The Driveway

There are places I remember all my life

Though some have changed
Some forever, not for better
Some have gone and some remain

The Beatles “In My Life”

The rituals occurred there long before I was introduced to the place. It was a vortex of food, football, and friendship. A gathering place for the misfits, an escape from the rigors of restaurant life, an oasis to refuel the body and soul. The cast of characters was constant yet ever changing. Food, adult beverages, and laughter were omnipresent. The driveway led to a large yard and was adjacent to the house whose centerpiece was a sturdy wood farm table that was always overflowing with an array of food as eclectic as the people preparing and partaking in the feasts. That table was host to some of the most creative food, conversation—and the occasional chicken dance—Cape May has ever witnessed.

Still the activity always returned to the driveway. Regardless of time of year or weather, coals glowed, and food cooked on the evolving lineup of grills and smokers. The driveway was where I was first introduced to the Big Green Egg and its progeny, the beer can chicken. Beer can chicken is the coq au vin of the pickup truck and red Solo cup tribe. Lacking a proper chicken rotisserie or stand, some creative or over-served individual (perhaps both) discovered that a full or semi-full can of beer fits snugly in a chicken’s posterior and creates barley-laden steam, cooking the chicken evenly from inside and out.

The Big Green Egg is a ceramic grill prized for its even cooking and ability to retain heat. Wood-only fires are preferred, creating a white ash and red ember cooking source that produces the finest smoke-enhanced flavor. Chicken, ribs, fish, and roasts with every manner of marinade and dry rub met the Egg as their final destination on the journey from farm to table.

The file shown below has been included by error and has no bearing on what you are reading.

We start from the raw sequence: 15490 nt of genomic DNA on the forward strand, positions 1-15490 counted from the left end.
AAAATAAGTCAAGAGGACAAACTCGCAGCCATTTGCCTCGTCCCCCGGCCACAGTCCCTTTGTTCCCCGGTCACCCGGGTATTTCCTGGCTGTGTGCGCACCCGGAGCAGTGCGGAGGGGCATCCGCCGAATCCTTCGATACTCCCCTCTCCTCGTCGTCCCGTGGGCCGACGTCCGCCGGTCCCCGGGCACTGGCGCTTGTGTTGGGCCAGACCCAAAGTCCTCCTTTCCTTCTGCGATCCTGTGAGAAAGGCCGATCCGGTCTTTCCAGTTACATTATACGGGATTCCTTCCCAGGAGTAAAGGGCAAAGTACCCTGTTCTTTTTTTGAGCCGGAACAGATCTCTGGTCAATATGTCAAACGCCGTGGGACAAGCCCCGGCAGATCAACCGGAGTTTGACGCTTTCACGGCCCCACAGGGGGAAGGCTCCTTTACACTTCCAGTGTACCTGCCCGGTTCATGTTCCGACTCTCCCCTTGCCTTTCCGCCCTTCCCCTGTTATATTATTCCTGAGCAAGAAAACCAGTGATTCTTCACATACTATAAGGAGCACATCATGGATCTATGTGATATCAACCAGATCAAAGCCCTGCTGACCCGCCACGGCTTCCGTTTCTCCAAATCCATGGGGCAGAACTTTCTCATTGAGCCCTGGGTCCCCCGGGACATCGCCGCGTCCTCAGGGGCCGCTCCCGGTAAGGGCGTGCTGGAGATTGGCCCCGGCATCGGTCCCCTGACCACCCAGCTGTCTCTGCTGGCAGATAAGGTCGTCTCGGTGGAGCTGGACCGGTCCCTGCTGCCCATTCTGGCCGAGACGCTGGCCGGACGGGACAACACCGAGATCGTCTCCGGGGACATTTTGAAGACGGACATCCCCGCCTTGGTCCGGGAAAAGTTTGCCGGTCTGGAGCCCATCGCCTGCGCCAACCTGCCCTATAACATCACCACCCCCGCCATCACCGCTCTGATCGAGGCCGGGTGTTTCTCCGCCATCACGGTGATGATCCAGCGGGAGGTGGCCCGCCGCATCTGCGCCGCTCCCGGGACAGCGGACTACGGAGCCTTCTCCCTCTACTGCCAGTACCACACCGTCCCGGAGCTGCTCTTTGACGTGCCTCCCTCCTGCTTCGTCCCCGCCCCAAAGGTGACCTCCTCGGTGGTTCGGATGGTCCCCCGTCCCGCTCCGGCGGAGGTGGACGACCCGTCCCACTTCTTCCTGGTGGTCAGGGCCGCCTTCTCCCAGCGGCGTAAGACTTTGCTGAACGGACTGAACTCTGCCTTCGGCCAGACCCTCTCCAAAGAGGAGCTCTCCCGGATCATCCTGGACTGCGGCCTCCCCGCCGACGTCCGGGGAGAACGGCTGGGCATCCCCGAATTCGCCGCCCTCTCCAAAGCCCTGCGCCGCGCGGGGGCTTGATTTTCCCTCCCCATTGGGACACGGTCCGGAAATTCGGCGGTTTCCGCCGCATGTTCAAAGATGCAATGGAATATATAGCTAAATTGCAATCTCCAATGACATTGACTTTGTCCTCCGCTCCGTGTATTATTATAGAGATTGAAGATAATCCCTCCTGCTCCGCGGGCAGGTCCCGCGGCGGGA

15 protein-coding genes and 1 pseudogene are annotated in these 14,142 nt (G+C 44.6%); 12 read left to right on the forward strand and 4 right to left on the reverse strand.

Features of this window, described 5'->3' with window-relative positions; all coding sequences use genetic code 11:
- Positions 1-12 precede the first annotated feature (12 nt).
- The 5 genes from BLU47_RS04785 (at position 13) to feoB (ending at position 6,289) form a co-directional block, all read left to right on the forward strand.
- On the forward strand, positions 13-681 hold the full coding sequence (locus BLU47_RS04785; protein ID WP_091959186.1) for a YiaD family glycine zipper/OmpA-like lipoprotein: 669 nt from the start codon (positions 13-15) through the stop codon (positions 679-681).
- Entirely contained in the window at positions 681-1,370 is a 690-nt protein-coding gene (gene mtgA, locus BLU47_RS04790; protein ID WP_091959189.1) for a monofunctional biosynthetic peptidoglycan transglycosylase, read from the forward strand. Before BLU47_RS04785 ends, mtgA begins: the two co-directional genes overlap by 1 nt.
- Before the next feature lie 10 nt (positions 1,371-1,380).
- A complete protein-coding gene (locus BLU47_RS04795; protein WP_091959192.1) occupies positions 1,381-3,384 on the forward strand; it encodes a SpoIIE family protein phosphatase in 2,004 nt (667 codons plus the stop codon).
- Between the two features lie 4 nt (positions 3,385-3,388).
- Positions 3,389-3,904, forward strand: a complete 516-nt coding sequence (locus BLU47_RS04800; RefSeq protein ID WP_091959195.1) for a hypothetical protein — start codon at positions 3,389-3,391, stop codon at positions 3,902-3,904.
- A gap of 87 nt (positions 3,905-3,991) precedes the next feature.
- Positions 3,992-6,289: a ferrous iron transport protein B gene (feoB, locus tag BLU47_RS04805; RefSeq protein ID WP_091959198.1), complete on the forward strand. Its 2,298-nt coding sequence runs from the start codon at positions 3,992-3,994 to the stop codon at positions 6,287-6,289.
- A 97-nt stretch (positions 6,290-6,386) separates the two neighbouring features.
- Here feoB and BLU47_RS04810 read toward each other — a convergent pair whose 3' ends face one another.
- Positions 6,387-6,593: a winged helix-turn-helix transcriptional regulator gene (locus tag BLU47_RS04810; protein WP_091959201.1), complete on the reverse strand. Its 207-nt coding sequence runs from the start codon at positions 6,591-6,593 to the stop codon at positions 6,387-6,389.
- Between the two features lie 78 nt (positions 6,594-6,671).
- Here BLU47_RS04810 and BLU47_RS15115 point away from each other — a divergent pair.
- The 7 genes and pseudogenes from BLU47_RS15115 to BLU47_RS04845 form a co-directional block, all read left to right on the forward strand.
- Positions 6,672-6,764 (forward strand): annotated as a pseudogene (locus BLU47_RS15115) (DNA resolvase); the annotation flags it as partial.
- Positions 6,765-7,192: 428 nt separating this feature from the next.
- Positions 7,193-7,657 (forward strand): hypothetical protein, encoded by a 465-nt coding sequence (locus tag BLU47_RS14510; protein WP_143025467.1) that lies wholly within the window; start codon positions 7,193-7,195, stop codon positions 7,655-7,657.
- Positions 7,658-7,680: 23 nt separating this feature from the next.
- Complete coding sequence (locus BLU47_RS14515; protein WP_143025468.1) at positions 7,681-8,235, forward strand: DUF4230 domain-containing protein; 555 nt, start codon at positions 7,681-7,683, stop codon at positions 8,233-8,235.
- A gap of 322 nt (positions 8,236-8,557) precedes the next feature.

The driveway was host to other epicurean implements of culinary degustation. A stainless-steel smoker that looked like it was welded by a half-drunk, half-mad sculptor produced pork butts so tender they fell apart just looking at a fork. The driveway was a place where I wrote many menus, some only in my mind, others on scraps of paper to be deciphered carefully later. Discussions on food, sports, and life were often aided and abetted by single-malts, Jameson’s, or other whiskies, and on a few memorable occasions, absinthe, often drunk from coffee mugs or Styrofoam cups.

Loins of fresh yellowfin tuna I caught ended up on a Weber grill that was centered in a hole cut into a picnic table. Whether from the canyons or the docks of the Lobster House, many denizens of the deep made their transformation into culinary delights in that driveway.

The grills are gone now, the pork fat and spilled beer stains are fading from the concrete driveway. The house has been sold and the driveway will now sprout new traditions and memories like tufts of grass pushing through the cracks signifying new growth and renewal.

The food has always been more than fuel or sustenance for me. It is inextricably woven into the fabric of the memories and people that I have broken bread with, cooked for and been served by. The venues and people ebb and flow, but the joy and passion for food marches onward.

Fire and cooking have been essential in transforming humanity from hunter-gatherers into a communal people focused on hearth and home. The grill or the kitchen is always the soul of most homes, and on rare occasions that soul is located in a driveway on Stimpson Lane.

This summer as your tribes come to your homes and gather around your grills and kitchen tables, try these recipes that were created or inspired by The Driveway: Beer Can Chicken with Carolina BBQ Sauce, Smoked Pork Shoulder with Cilantro Slaw, Grilled Asian Tuna Salad Wraps, and Bacon-wrapped Pork Loin with Broccoli Rabe.